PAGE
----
From there we move on to a load of featurettes, starting with Both Sides Of The Camera which is an interview with producer/actress Marianne Kanter (she’s the one who gets ripped in half in the woods!). She talks about how she wasn’t originally supposed to appear in the movie but how she wound up playing the small but memorable part and also talks about what it was like working with the cast and crew, her role as a producer, the locations and more. In Double Jeopardy we find an interview with actor Mark Soper who talks about playing the dual role in the film, his thoughts on horror films and what makes this one so memorable, how much fun he had working on this (his first feature) and how he got into acting to begin with. Jeez, Louise! gets actress Louise Lasser in front of the camera to talk about her early days working with directors like Woody Allen, her work on Mary Hartman, Mary Hartman and then, of course, her work in Blood Rage including her thoughts on the film and working alongside the cast and crew. Man Behind the Mayhem is an interview with special make-up effects creator Ed French where he talks about putting together some of the film’s memorable gore scenes while Three Minutes With Ted Raimi is exactly that: a quick interview with the actor who talks about how he landed his quick but memorable role in this picture, his first proper feature film credit.

    The disc also includes a segment called Return To Shadow Woods where he head to Jacksonville, Florida to visit the locations and, in doing so, compare them now to how they appeared in the feature. The apartment complex that was the main location hasn’t changed all that much but the exterior of the mental hospital is quite different as are some of the other places that the cast and crew shot at during this production. Rounding out the extras on disc one are a still gallery of behind the scenes photos and an alternate opening title sequence.

    The limited edition version of this release also includes a second Blu-ray release that has some pretty great supplements on it, mainly the re-edited 1987 cut of the film under the Nightmare At Shadow Woods title that features a fair bit of footage that’s not in the Slasher/Blood Rage home video version of the movie. Differences in this version include some noticeable trims to the stronger gore scenes but also the addition of some dialogue scenes and character development scenes including a fairly important part where the neighbors talk amongst themselves about Todd’s escape and relationship with Terry. If that weren’t enough, Arrow have also gone ahead and provided an alternate composite version of the movie that puts together all of the footage from both versions to create the longest possible cut of the film. More gore! More nudity! More dialogue! It’s pretty great to have the option to watch it this way, actually. There’s some obvious differences in quality when the alternate footage from the Nightmare version of the movie is cut into the restored version of the Blood Rage cut but it’s all more than watchable and given that the Nightmare and composite variants use the restored Blood Rage footage whenever possible, it’s not such a big deal. LPCM tracks are provided for these versions as well.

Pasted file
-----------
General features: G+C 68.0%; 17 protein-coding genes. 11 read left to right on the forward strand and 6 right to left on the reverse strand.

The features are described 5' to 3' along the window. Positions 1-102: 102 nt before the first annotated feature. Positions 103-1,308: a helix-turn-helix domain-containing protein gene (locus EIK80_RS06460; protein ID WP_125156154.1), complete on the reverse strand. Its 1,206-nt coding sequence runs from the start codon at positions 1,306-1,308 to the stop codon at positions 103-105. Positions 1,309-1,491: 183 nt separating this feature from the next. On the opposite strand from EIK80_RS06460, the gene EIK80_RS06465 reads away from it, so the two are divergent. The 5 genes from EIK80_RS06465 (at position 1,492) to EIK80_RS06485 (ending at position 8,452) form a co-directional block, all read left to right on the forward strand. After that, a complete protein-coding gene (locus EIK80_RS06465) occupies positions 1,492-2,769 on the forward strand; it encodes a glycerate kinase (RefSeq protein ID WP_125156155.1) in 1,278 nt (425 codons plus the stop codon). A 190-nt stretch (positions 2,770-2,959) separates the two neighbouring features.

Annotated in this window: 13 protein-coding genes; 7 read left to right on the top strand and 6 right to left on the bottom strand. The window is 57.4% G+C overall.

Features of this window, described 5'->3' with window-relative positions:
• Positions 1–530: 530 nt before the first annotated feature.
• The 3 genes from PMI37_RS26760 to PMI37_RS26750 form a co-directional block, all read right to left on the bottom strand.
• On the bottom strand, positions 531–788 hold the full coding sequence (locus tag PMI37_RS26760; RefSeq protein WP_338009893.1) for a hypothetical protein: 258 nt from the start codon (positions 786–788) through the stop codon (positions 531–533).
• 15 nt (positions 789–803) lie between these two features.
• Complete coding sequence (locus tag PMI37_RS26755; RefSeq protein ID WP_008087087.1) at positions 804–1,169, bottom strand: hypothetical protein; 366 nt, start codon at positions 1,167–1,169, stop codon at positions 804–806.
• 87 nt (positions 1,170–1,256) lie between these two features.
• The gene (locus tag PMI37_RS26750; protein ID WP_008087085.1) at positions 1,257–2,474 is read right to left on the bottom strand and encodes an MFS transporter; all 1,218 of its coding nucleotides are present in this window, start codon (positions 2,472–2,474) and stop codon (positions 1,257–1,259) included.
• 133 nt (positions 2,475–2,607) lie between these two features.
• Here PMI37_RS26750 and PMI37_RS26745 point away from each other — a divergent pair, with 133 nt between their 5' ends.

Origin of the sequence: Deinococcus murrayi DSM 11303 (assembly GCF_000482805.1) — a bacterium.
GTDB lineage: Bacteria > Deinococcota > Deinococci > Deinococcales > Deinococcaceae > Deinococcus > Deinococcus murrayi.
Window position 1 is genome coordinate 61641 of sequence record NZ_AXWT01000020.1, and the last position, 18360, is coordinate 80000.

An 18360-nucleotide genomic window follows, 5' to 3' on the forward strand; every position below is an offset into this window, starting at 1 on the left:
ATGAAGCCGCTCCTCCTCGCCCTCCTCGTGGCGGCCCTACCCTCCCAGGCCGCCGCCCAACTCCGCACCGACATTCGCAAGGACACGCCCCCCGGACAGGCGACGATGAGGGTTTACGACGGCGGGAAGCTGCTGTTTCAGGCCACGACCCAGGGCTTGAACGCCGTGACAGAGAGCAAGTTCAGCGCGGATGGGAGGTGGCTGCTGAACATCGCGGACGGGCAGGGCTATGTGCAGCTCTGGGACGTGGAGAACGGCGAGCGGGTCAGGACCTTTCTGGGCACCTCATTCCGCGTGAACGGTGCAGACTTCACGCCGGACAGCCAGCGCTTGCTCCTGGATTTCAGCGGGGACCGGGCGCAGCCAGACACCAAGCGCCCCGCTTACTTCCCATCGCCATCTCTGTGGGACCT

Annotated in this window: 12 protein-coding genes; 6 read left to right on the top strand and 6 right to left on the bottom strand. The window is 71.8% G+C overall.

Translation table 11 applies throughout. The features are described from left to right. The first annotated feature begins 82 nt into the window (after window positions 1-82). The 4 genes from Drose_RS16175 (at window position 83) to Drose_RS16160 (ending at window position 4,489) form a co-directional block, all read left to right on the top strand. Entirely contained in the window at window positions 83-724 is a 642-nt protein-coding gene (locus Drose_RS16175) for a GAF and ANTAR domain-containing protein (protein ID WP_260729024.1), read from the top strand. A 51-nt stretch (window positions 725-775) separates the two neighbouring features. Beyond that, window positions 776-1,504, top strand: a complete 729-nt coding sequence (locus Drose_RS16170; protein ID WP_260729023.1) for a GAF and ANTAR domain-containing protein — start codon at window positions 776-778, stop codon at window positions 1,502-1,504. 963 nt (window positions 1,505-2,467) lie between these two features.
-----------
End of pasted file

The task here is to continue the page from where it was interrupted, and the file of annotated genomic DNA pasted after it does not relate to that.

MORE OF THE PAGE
This second disc also includes a selection of outtakes, over twenty-six minutes of material here – it’s interesting to see but presented very much ‘as is’ so there isn’t always a lot of context to the footage. Regardless, fans will certainly appreciate seeing this material if only to get a pretty revealing look at the cast and crew at work. Both discs include menus and chapter selection. Finished product should also include a DVD version of the first disc and a selection of liner notes but those weren’t provided for review purposes.

    The Final Word:

    The very fact that a deluxe special edition of Blood Rage is reason enough for rejoicing but the very fact that it’s as well put together and stacked with extras as it is? There’s some pretty serious icing on this trashy, bloody cake. The movie itself is a lot of good, gory fun and the fact that it’s such a time capsule of eighties era slasher conventions makes it all the more fun.

    Click on the images below for full sized Blu-ray screen caps!

    Comments 2 Comments
    1. Jason C's Avatar
      Jason C -
      Excellent review Ian. I love this film and so pleased Arrow got it. They're one of the few that would give this turkey such as loaded release. I've only seen the NIGHTMARE AT SHADOW WOODS cut and was close to making my own composite when this was announced.
    1. John Lyons's Avatar
      John Lyons -
      Quote Originally Posted by Jason C View Post
      Excellent review Ian. I love this film and so pleased Arrow got it. They're one of the few that would give this turkey such as loaded release. I've only seen the NIGHTMARE AT SHADOW WOODS cut and was close to making my own composite when this was announced.
      We did the restoration on it and seeing it look good has made me appreciate it way more.
      For some reason the film's color palette really screams 80s to me (in a good way).